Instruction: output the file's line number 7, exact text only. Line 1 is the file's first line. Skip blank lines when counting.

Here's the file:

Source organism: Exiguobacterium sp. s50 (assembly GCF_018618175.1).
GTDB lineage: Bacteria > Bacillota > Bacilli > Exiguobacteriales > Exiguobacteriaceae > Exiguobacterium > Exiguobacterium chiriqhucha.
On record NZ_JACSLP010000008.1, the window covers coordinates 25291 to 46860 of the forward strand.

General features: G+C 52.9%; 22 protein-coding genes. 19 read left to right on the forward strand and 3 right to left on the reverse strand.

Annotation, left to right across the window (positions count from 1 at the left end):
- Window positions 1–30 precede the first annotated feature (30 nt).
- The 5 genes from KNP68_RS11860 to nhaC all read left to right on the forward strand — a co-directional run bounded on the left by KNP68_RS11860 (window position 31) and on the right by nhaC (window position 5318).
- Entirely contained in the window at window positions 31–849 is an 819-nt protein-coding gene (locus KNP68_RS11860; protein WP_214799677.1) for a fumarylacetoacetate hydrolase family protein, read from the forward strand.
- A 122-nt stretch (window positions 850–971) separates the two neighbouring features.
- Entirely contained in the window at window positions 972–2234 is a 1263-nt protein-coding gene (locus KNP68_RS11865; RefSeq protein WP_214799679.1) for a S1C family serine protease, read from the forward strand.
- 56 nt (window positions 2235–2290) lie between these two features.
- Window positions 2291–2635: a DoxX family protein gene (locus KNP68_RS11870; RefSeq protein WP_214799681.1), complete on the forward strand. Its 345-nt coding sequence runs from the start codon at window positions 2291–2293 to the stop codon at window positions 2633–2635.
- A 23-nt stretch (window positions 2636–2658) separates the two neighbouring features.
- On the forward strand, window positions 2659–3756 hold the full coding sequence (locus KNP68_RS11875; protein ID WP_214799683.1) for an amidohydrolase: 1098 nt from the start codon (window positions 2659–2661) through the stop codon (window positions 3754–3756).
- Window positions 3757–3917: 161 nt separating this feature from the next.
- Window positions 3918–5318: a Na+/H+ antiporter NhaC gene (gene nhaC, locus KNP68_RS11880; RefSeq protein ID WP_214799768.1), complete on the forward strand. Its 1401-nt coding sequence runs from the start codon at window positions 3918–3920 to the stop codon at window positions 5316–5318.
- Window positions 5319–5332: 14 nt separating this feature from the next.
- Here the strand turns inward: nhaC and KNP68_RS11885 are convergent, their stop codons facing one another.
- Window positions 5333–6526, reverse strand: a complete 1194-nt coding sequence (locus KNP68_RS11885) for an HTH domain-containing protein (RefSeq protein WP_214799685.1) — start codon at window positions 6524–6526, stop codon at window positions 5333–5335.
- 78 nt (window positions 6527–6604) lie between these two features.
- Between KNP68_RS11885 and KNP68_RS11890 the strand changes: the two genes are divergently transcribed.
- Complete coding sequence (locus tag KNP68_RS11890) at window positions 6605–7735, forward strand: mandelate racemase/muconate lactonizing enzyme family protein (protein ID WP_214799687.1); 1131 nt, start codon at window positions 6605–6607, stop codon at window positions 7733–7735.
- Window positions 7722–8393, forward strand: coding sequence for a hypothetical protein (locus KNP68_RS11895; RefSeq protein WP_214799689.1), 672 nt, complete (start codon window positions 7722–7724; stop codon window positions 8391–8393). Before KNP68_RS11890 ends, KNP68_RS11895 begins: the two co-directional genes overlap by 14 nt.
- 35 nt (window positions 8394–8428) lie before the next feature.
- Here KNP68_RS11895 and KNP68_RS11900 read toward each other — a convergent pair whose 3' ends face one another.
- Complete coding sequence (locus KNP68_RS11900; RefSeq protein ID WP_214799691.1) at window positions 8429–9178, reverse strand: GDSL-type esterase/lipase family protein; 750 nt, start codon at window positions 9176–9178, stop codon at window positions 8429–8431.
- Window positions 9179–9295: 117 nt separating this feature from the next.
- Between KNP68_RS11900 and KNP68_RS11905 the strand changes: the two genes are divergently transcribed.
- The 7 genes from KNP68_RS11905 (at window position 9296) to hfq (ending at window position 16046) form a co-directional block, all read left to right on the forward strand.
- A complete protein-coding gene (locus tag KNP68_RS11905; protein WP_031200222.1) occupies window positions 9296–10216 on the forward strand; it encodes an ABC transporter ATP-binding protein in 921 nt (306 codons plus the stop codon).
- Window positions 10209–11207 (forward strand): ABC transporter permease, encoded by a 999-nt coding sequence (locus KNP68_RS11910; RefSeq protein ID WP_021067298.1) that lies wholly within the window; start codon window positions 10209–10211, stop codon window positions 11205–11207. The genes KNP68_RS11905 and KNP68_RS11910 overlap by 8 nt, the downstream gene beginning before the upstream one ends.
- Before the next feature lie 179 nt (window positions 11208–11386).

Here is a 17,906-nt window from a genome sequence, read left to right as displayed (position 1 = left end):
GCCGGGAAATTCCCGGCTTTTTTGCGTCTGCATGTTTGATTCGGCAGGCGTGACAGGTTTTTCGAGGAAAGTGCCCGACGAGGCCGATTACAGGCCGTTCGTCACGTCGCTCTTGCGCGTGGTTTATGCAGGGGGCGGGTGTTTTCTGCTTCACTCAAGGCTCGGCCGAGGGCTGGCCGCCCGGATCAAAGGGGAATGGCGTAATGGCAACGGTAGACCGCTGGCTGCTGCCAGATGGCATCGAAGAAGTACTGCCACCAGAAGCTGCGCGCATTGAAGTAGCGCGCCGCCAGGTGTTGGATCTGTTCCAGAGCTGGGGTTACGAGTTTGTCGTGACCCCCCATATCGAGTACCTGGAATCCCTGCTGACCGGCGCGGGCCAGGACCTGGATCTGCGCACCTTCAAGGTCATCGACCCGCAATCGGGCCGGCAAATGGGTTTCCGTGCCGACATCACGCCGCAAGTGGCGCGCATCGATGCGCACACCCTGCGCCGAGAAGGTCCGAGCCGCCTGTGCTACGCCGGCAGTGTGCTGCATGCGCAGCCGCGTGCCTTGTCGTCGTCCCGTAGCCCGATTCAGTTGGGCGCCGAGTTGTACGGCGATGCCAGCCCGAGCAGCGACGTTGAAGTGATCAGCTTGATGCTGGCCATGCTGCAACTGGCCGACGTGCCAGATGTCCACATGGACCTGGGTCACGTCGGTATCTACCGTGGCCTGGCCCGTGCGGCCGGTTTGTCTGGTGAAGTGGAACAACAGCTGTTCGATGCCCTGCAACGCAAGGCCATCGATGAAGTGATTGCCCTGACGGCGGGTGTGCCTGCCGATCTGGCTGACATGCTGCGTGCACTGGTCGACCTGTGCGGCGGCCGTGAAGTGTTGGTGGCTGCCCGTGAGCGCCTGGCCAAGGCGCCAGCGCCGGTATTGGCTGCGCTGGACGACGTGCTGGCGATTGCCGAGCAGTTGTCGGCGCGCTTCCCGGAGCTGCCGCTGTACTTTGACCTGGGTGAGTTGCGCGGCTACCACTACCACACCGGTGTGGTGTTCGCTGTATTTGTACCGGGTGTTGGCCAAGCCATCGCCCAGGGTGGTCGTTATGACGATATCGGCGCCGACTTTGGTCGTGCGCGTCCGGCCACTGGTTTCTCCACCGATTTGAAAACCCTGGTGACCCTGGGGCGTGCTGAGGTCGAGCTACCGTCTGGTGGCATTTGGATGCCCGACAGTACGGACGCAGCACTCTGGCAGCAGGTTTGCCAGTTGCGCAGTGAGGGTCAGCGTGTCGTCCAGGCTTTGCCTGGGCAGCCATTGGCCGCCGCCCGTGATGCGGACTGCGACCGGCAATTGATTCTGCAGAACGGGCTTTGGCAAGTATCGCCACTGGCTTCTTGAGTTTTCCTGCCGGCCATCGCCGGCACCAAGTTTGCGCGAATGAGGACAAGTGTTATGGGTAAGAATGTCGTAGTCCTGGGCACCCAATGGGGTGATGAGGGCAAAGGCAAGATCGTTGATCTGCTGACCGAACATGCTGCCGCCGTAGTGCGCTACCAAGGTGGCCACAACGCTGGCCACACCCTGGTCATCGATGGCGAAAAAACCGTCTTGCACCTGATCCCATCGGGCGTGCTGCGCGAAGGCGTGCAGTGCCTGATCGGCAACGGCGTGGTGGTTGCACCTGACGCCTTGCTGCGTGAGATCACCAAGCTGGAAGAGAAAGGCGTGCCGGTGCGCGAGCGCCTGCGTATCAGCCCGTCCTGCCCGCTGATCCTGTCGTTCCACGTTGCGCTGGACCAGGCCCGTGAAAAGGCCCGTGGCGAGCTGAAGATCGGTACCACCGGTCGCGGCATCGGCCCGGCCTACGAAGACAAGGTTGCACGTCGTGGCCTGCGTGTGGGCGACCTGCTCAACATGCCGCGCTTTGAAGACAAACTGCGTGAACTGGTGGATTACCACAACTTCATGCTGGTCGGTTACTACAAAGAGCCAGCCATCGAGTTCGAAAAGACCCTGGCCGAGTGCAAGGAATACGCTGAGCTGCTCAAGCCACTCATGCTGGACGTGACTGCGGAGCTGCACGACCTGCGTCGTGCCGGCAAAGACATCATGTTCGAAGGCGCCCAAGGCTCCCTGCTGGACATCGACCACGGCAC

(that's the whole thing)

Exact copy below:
- The 5 genes from KNP68_RS11860 to nhaC all read left to right on the forward strand — a co-directional run bounded on the left by KNP68_RS11860 (window position 31) and on the right by nhaC (window position 5318).